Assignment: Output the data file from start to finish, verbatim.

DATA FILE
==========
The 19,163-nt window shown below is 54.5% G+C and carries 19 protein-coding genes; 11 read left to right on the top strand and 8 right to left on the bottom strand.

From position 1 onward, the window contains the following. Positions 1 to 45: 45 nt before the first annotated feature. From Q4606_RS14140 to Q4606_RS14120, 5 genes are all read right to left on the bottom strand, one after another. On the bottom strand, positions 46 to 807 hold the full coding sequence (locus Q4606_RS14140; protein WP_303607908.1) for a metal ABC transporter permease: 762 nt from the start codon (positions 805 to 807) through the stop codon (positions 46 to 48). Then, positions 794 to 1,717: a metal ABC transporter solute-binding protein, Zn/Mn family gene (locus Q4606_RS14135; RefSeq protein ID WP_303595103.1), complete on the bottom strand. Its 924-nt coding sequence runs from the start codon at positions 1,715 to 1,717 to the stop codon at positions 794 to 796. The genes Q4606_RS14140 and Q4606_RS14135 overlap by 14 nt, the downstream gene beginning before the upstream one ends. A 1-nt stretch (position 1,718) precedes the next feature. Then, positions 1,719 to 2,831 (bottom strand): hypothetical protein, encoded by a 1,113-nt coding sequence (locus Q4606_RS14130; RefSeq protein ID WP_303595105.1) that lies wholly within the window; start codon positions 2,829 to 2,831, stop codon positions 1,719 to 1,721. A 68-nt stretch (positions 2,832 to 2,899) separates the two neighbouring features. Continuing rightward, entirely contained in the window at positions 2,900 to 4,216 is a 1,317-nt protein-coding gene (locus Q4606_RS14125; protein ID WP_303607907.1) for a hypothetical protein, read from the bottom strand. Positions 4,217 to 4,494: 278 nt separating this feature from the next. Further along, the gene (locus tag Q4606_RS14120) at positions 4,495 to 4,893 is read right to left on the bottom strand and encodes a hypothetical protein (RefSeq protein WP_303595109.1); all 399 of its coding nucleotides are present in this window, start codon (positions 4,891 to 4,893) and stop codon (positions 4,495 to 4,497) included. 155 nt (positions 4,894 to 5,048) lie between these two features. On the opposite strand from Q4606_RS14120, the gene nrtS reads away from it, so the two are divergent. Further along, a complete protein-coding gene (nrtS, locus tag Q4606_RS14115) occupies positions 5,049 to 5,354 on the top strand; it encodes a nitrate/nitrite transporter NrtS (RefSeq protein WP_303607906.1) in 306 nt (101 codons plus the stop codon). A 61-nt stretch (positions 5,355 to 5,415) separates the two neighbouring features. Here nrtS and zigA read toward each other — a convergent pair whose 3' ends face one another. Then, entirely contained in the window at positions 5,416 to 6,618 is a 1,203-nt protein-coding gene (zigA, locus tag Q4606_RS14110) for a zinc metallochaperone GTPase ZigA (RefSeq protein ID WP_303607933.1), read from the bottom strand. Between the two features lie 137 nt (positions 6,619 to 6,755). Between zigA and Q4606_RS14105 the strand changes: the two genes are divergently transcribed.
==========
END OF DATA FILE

The 19,163-nt window shown below is 54.5% G+C and carries 19 protein-coding genes; 11 read left to right on the top strand and 8 right to left on the bottom strand.

From position 1 onward, the window contains the following. Positions 1 to 45: 45 nt before the first annotated feature. From Q4606_RS14140 to Q4606_RS14120, 5 genes are all read right to left on the bottom strand, one after another. On the bottom strand, positions 46 to 807 hold the full coding sequence (locus Q4606_RS14140; protein WP_303607908.1) for a metal ABC transporter permease: 762 nt from the start codon (positions 805 to 807) through the stop codon (positions 46 to 48). Then, positions 794 to 1,717: a metal ABC transporter solute-binding protein, Zn/Mn family gene (locus Q4606_RS14135; RefSeq protein ID WP_303595103.1), complete on the bottom strand. Its 924-nt coding sequence runs from the start codon at positions 1,715 to 1,717 to the stop codon at positions 794 to 796. The genes Q4606_RS14140 and Q4606_RS14135 overlap by 14 nt, the downstream gene beginning before the upstream one ends. A 1-nt stretch (position 1,718) precedes the next feature. Then, positions 1,719 to 2,831 (bottom strand): hypothetical protein, encoded by a 1,113-nt coding sequence (locus Q4606_RS14130; RefSeq protein ID WP_303595105.1) that lies wholly within the window; start codon positions 2,829 to 2,831, stop codon positions 1,719 to 1,721. A 68-nt stretch (positions 2,832 to 2,899) separates the two neighbouring features. Continuing rightward, entirely contained in the window at positions 2,900 to 4,216 is a 1,317-nt protein-coding gene (locus Q4606_RS14125; protein ID WP_303607907.1) for a hypothetical protein, read from the bottom strand. Positions 4,217 to 4,494: 278 nt separating this feature from the next. Further along, the gene (locus tag Q4606_RS14120) at positions 4,495 to 4,893 is read right to left on the bottom strand and encodes a hypothetical protein (RefSeq protein WP_303595109.1); all 399 of its coding nucleotides are present in this window, start codon (positions 4,891 to 4,893) and stop codon (positions 4,495 to 4,497) included. 155 nt (positions 4,894 to 5,048) lie between these two features. On the opposite strand from Q4606_RS14120, the gene nrtS reads away from it, so the two are divergent. Further along, a complete protein-coding gene (nrtS, locus tag Q4606_RS14115) occupies positions 5,049 to 5,354 on the top strand; it encodes a nitrate/nitrite transporter NrtS (RefSeq protein WP_303607906.1) in 306 nt (101 codons plus the stop codon). A 61-nt stretch (positions 5,355 to 5,415) separates the two neighbouring features. Here nrtS and zigA read toward each other — a convergent pair whose 3' ends face one another. Then, entirely contained in the window at positions 5,416 to 6,618 is a 1,203-nt protein-coding gene (zigA, locus tag Q4606_RS14110) for a zinc metallochaperone GTPase ZigA (RefSeq protein ID WP_303607933.1), read from the bottom strand. Between the two features lie 137 nt (positions 6,619 to 6,755). Between zigA and Q4606_RS14105 the strand changes: the two genes are divergently transcribed.